Deciding If Chapter 7 Bankruptcy Is Right For You

Posted on: 29 June 2016

When you are having financial troubles, you may find yourself facing seemingly insurmountable debts and not knowing what you can do to make your situation better. If this is the case, you may be considering your bankruptcy options. While you may be considering bankruptcy, you may not know exactly what the bankruptcy process entails. Chapter 7 bankruptcy is one of the most common forms of bankruptcy that individuals may file. Get to know some of the facts about chapter 7 bankruptcy so that you can decide whether or not to hire a chapter 7 bankruptcy attorney to get the process started. 

You Must Meet Income Requirements To Qualify

Chapter 7 bankruptcy is a form of bankruptcy that requires you to meet minimum income requirements to qualify. This is because when you are granted chapter 7 bankruptcy, it essentially wipes out or cancels out the eligible debts you owe. In other forms of bankruptcy such as chapter 13, you are still required to pay off the debts owed but do so using a court-ordered payment plant that does not exceed your discretionary income.

To be considered for chapter 7 bankruptcy, you need to pass a means test. This looks at your monthly income and compares it to the median monthly income in your area for the same household size. If you fall below that median income level, you pass the means test. If you do not fall below the median, then you need to go a little deeper to see if you qualify.

The means test also asks a series of questions that determines what your disposable income is. If your disposable income would not cover the monthly payments for a payment plan on your debts and/or your debts far exceed the disposable income you have, you can apply for chapter 7 bankruptcy.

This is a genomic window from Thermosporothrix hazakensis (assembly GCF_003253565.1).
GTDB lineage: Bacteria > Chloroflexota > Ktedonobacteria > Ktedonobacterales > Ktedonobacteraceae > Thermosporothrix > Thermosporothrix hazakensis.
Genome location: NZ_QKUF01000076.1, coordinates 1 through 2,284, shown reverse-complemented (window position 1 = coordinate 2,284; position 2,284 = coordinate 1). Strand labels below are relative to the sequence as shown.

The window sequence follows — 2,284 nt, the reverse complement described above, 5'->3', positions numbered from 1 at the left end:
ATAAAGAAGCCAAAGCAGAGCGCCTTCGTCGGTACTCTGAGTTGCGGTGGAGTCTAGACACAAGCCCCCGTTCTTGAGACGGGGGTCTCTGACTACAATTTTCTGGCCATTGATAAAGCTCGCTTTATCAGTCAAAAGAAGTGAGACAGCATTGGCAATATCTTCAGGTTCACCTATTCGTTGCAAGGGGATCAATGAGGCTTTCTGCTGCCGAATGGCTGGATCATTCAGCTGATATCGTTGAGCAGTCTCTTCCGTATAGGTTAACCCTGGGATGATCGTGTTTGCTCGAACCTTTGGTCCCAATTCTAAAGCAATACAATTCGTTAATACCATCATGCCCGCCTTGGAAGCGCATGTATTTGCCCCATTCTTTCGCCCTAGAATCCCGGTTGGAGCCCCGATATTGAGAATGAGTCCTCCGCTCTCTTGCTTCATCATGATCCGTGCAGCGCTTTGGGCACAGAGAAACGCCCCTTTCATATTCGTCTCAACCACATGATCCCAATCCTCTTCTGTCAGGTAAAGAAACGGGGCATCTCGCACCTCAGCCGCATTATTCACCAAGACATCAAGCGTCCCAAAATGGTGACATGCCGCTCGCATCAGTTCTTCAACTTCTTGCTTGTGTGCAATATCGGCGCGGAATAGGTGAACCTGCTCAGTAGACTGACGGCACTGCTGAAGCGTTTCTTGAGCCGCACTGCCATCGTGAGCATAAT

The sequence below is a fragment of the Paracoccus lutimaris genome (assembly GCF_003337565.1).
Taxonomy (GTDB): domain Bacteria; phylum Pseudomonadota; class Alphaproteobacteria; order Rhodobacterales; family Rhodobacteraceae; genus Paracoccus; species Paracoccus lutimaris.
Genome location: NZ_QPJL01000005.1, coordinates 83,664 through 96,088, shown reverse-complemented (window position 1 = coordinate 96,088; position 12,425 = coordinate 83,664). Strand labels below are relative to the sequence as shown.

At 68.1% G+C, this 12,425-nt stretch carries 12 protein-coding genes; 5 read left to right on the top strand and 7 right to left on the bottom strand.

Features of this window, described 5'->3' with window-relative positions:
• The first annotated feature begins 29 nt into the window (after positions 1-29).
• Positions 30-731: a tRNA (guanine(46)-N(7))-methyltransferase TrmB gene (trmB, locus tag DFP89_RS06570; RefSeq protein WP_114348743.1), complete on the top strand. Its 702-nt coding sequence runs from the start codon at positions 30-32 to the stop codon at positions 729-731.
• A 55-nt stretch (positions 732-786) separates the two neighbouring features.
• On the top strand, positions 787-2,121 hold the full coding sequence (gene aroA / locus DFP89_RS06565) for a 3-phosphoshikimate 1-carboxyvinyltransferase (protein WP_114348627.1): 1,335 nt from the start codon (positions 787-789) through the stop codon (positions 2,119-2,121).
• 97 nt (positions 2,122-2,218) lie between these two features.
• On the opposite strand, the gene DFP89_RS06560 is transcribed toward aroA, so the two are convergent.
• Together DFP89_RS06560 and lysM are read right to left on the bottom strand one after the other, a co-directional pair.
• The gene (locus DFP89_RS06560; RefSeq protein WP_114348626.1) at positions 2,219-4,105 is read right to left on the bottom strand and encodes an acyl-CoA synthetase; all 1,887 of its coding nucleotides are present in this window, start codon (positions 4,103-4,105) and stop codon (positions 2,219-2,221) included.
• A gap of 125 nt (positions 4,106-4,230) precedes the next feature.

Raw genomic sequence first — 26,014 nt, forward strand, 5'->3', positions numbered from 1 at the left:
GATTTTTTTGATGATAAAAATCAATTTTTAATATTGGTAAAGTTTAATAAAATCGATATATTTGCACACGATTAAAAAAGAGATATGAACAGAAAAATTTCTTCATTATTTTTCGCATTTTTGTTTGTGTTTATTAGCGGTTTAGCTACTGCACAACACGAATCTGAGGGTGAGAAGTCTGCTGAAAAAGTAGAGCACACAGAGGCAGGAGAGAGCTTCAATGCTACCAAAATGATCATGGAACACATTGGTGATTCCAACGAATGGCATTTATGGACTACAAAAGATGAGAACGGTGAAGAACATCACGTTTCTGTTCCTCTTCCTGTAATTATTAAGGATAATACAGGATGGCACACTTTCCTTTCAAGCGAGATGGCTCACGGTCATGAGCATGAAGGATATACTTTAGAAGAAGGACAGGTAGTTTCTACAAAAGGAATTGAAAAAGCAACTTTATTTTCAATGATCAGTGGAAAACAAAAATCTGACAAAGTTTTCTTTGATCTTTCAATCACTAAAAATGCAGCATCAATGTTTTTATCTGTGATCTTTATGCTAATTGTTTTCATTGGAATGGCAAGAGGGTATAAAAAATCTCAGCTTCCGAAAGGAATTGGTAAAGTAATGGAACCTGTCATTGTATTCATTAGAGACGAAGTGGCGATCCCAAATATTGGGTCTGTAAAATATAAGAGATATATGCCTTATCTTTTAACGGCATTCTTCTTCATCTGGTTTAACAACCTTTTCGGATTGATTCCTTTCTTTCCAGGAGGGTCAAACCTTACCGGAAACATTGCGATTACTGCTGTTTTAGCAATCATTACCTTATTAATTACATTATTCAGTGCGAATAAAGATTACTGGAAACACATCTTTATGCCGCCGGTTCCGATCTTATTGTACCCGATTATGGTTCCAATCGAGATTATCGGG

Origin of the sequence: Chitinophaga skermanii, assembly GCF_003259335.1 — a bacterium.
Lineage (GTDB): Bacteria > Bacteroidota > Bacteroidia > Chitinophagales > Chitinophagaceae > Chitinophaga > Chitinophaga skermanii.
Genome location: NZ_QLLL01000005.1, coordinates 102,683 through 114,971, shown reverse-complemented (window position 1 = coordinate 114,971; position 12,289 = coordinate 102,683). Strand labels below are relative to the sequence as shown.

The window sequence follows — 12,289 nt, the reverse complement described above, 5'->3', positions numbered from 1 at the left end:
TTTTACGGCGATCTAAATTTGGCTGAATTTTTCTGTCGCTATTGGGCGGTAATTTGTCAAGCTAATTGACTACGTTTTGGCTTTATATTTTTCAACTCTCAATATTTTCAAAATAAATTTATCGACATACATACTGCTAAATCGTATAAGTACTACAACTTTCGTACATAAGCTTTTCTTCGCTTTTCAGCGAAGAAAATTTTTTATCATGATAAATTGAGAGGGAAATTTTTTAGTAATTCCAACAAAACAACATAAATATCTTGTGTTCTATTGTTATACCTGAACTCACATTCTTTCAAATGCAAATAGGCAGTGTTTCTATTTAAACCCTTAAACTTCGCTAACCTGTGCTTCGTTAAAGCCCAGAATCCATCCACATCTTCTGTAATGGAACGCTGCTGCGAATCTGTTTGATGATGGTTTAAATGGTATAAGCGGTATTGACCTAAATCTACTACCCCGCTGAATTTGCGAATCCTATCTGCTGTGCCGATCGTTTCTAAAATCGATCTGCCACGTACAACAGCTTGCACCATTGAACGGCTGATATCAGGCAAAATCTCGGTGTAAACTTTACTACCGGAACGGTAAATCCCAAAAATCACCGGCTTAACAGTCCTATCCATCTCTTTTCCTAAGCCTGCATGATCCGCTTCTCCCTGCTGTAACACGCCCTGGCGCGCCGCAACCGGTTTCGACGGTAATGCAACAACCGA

Not All Debts Qualify

It is important to keep in mind that not all of your debts will be eligible for discharge in your chapter 7 bankruptcy. One of the biggest debts not automatically covered by this type of bankruptcy is federal student loan debt. Federal student loans are owned by the federal government and do not automatically get discharged in a bankruptcy situation.

You can have your chapter 7 bankruptcy lawyer petition the court to discharge those loans as well, arguing that the loans place an undue burden on your finances. However, this is difficult to attain due to the wide variety of payment plans available for federal student loans. As such, if you decide to file for chapter 7 bankruptcy, make sure that you contact your student loan company and set up a payment arrangement to keep your student loans from falling into default.

Now that you know a bit more about chapter 7 bankruptcy, you can determine if this is the right course of action for you. If it is, the next step is to hire a bankruptcy lawyer to help you file the paperwork and get your case started.     


Child Support Enforcement Secrets: What You Should Know

If your ex was ordered to pay child support as part of your divorce settlement, you have every reason to expect it to be paid on time. If he or she isn't meeting that obligation in a timely manner, you do have some enforcement options. Instead of struggling to get by or finding yourself fighting with your ex about getting the payments you're entitled to, you should reach out to a child support attorney who can help you take the case back to court. Your ex will have to show just cause for why he or she isn't paying or the courts will order them to catch up. I created this site to share what I've learned about child support enforcement over the years. I hope it helps you to understand your rights and the options available to you.

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